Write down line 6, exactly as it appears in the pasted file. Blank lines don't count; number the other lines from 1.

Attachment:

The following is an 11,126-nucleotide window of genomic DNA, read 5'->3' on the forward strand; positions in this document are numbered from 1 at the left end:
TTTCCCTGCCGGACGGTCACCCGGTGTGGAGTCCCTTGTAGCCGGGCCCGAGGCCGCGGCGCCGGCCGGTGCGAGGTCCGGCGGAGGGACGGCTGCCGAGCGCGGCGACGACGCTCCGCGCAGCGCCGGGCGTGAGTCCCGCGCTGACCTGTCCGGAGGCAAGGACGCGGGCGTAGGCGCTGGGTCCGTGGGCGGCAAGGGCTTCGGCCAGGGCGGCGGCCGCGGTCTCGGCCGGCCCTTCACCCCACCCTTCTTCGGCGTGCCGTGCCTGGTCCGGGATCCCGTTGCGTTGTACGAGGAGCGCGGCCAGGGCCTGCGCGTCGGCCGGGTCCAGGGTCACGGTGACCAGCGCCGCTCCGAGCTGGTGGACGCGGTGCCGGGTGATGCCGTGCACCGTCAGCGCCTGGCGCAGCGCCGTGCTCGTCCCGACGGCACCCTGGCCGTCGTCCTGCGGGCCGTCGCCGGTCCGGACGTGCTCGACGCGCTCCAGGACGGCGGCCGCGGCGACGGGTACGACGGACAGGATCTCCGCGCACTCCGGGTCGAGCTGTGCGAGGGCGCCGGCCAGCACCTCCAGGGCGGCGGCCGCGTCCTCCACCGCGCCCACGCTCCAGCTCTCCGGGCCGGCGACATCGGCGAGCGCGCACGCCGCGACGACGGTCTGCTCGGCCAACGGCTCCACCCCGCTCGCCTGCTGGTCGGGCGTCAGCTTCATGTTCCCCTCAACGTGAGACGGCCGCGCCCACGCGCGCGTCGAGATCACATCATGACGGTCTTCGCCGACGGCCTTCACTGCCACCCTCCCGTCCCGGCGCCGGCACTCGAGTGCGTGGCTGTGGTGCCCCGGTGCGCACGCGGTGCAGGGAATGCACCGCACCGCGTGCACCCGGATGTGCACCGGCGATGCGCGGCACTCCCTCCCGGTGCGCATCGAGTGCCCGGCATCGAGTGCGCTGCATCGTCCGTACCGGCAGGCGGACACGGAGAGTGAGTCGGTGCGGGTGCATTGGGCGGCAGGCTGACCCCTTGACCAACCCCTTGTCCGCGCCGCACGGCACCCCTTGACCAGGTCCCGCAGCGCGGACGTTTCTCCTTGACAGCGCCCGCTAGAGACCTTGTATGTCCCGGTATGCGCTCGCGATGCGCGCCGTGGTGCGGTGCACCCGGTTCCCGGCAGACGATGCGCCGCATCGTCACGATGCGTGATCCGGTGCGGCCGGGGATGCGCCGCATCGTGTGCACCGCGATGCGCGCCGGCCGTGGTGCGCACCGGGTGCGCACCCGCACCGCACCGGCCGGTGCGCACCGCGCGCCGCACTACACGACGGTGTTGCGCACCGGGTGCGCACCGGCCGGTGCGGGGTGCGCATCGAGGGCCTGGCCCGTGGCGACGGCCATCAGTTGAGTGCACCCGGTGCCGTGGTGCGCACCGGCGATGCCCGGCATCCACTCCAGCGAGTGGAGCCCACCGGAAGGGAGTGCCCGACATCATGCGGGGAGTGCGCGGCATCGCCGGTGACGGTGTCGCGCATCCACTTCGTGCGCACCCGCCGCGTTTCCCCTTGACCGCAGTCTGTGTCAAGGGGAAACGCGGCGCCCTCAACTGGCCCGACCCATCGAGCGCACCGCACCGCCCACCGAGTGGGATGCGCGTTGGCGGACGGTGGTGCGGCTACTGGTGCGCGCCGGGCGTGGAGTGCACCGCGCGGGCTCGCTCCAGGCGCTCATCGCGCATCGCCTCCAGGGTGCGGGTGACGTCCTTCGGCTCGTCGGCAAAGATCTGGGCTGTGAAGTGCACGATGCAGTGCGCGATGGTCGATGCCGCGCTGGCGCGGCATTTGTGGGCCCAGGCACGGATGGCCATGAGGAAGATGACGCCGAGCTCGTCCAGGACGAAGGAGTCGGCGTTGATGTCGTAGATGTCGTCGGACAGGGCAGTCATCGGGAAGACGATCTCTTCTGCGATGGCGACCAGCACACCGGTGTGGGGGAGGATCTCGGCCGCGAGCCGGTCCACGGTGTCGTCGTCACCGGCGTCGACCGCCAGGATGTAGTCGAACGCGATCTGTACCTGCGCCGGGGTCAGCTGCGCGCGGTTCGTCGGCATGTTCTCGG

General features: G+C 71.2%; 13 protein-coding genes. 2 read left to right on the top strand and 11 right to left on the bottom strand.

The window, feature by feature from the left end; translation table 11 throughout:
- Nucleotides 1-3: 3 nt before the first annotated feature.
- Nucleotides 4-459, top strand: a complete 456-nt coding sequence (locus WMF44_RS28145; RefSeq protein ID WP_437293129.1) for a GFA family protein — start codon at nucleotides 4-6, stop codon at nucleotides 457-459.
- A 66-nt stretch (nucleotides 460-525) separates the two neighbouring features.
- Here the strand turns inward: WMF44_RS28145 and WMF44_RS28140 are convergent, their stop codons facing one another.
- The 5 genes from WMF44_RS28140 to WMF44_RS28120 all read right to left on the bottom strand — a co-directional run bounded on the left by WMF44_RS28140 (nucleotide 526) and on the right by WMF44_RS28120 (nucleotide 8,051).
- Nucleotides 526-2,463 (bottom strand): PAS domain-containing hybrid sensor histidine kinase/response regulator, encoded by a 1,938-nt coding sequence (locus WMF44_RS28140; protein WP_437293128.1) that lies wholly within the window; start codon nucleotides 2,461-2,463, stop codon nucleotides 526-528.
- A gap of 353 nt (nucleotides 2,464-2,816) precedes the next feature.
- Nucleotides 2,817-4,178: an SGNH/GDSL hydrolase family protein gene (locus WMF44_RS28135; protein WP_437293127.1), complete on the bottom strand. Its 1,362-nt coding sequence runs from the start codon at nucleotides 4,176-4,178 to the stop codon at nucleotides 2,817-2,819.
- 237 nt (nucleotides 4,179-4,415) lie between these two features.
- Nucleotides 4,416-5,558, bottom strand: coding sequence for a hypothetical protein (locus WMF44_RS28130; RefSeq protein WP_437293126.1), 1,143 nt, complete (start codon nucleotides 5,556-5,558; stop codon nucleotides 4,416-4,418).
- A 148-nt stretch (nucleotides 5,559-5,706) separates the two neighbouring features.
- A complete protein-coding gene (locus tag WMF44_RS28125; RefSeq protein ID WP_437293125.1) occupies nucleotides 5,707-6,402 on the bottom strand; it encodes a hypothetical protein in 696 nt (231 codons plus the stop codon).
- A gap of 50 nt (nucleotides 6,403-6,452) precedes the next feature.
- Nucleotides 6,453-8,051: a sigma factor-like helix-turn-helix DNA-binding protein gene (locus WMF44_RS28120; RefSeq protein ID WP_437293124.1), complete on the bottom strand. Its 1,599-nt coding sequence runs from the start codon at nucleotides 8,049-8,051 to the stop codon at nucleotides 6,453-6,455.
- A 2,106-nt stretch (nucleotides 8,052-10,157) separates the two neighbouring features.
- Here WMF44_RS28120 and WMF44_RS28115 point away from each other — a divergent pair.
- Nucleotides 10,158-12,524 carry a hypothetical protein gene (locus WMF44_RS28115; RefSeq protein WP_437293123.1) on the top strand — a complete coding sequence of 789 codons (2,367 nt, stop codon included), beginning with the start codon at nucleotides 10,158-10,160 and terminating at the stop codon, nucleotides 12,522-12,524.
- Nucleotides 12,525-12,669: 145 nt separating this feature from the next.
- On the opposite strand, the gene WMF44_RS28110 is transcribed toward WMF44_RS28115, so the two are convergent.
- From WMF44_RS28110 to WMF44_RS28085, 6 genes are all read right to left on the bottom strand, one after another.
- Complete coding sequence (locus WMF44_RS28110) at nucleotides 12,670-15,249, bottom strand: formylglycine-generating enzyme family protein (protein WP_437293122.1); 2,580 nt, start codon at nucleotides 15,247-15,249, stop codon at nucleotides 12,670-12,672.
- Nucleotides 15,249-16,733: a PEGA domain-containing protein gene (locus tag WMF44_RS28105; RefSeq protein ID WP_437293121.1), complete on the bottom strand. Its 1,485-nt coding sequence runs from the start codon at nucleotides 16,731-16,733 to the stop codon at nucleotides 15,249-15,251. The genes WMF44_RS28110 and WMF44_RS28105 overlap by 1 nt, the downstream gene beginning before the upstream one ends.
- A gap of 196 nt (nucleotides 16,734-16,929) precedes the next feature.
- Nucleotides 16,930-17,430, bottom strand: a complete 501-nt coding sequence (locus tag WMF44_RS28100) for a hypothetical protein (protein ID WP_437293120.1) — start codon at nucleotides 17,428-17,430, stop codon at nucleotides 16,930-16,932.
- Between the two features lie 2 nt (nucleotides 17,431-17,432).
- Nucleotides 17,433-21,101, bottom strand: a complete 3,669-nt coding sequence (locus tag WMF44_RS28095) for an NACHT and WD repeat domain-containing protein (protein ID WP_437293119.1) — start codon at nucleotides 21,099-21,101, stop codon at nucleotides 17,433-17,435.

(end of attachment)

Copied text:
- Nucleotides 4-459, top strand: a complete 456-nt coding sequence (locus WMF44_RS28145; RefSeq protein ID WP_437293129.1) for a GFA family protein — start codon at nucleotides 4-6, stop codon at nucleotides 457-459.